Fluorine-18 fluorodeoxyglucose (FDG) positron emission tomography (PET)-CT has emerged as a strong diagnostic tool for the diagnosis, clinical staging, and outcome of intrathoracic malignancies, especially in patients with non–small-cell lung cancer,4,5 but the precise role of FDG PET-CT in the management of thymic epithelial malignancies, especially thymoma, is unclear. There is controversy about FDG PET-CT’s ability to differentiate between invasive and noninvasive thymomas, and only a few small studies have assessed FDG-PET imaging of thymoma, the majority of which also combined thymic cancers in their evaluation.6,7
The goal of our study was to assess whether FDG PET-CT can distinguish thymoma from thymic carcinoma and carcinoid and whether it can distinguish early from advanced thymoma, for which preoperative chemotherapy is needed.
PATIENTS AND METHODS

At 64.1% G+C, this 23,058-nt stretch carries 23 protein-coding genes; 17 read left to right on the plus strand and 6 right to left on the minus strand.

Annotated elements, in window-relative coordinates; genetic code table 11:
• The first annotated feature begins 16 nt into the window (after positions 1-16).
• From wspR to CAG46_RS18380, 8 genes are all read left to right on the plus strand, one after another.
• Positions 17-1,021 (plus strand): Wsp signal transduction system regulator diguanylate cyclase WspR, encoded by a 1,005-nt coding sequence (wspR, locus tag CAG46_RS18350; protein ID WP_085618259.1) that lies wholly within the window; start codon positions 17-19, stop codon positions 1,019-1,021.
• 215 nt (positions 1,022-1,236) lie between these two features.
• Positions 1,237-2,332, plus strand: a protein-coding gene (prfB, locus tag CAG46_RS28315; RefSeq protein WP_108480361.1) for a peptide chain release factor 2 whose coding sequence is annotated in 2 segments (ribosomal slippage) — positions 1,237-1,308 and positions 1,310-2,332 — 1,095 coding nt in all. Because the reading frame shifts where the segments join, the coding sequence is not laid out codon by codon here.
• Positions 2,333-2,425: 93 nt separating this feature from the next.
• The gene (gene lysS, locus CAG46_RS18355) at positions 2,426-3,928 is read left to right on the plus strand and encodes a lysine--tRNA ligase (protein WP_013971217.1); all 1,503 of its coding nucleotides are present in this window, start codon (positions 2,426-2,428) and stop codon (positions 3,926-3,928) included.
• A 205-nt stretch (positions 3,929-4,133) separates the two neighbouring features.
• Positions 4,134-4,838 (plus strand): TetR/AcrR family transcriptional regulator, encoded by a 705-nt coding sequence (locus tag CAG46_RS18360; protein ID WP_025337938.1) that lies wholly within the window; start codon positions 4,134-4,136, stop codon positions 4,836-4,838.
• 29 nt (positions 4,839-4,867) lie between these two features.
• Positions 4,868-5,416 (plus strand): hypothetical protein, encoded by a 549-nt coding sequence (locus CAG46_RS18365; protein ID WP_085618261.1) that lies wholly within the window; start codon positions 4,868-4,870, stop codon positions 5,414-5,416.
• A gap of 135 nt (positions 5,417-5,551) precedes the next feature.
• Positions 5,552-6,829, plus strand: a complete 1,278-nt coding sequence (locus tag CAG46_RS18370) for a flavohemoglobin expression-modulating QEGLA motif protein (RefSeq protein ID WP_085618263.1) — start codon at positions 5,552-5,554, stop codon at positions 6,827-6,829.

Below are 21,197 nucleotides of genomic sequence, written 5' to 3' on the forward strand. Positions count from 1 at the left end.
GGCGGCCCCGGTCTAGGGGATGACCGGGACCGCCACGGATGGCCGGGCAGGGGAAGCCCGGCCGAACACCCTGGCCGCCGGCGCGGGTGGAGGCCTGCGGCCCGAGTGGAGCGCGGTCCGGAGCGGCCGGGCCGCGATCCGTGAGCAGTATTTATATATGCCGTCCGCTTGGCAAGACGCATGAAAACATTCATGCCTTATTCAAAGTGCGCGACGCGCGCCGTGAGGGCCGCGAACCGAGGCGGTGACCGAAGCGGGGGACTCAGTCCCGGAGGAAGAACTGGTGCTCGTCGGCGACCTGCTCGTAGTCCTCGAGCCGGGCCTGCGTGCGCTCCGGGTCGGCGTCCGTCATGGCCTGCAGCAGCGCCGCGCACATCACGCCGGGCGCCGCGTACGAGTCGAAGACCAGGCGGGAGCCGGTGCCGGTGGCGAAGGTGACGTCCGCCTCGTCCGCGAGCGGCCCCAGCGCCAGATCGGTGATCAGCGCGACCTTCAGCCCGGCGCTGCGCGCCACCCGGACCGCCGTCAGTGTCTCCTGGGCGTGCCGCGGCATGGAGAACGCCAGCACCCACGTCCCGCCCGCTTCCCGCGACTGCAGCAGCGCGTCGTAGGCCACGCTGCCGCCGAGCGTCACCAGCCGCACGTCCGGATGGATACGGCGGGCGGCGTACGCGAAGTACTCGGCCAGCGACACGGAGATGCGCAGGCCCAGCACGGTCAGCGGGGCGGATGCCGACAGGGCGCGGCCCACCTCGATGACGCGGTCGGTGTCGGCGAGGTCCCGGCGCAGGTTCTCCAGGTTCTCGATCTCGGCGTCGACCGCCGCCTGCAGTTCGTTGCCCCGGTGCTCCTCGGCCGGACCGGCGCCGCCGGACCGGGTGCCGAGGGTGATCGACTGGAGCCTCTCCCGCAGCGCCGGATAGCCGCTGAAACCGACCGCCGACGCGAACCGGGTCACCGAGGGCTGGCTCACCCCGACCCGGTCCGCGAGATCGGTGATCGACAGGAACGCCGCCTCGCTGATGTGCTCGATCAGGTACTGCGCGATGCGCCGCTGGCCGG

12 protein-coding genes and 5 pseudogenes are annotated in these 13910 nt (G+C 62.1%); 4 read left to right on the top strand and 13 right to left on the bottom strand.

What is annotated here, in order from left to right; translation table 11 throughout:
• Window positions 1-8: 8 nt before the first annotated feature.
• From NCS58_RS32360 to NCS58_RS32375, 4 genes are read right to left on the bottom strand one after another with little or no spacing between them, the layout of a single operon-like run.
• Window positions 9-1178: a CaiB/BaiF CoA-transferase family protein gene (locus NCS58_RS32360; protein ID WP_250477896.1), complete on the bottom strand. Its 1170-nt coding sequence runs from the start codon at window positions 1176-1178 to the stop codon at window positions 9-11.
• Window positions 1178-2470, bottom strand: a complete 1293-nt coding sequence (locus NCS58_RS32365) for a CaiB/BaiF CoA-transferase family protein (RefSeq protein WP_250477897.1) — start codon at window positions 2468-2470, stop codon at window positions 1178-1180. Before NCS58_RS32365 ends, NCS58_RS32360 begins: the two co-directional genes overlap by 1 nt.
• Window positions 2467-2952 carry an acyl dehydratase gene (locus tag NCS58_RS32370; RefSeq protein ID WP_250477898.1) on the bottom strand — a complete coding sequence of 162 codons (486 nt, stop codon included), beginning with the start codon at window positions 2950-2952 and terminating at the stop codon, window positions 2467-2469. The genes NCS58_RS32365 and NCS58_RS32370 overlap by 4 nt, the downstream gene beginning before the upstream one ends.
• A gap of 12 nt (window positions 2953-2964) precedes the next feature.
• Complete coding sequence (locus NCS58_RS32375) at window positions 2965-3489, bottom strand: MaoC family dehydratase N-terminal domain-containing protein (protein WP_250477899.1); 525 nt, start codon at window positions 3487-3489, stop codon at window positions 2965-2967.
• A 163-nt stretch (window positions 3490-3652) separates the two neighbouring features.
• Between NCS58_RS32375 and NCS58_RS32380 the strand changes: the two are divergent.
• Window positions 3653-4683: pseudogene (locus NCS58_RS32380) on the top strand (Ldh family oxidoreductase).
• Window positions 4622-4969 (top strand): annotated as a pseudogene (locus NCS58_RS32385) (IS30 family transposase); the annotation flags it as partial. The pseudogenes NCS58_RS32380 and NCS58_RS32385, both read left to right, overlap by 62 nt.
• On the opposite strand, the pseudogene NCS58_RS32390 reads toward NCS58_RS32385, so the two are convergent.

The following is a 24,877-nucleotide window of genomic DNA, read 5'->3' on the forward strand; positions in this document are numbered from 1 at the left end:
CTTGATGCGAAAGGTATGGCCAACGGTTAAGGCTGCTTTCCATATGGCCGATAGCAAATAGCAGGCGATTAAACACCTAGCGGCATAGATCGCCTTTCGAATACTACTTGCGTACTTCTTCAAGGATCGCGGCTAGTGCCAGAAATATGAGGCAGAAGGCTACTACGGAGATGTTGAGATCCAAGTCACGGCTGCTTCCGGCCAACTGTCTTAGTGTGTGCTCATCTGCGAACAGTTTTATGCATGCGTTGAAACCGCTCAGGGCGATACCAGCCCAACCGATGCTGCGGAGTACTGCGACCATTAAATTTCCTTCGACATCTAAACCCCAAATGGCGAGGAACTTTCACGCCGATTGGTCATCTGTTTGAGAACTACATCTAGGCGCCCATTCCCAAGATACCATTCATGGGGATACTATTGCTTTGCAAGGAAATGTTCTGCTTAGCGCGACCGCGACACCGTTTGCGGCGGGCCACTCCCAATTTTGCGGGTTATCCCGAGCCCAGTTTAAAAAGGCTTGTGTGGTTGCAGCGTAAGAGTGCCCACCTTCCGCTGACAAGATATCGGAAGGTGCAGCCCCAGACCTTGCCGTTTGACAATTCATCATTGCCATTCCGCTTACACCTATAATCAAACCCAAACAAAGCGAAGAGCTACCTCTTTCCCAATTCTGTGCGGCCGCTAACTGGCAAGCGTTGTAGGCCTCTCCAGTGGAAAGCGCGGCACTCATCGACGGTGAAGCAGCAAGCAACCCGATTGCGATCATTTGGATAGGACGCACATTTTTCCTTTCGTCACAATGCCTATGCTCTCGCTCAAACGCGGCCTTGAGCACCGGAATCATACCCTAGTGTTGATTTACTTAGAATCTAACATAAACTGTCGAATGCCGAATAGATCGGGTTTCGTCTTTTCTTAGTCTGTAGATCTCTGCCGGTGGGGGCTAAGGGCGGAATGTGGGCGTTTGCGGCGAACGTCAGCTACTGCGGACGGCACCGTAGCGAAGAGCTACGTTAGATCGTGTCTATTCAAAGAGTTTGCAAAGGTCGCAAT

A retrospective search of a PET-CT database from The University of Texas MD Anderson Cancer Center revealed 140 patients who were referred for FDG PET-CT scanning for the evaluation of thymic epithelial neoplasms between October 2003 and November 2011. Of the 140 patients referred for thymic epithelial neoplasm evaluation based on their PET-CT scans, 89 patients were excluded because no pretreatment PET-CT was available for review. Therefore, the final study group comprised 51 patients for whom a pretreatment PET-CT for evaluation of a thymic epithelial malignancy was available for review. We reviewed these patients’ computerized medical records to extract demographic data, their operative, pathology, treatment reports, and their imaging studies. This study was approved by our institutional review board and we obtained a waiver of the requirement for informed consent. In addition, our study was in compliance with Health Insurance Portability and Accountability Act regulations.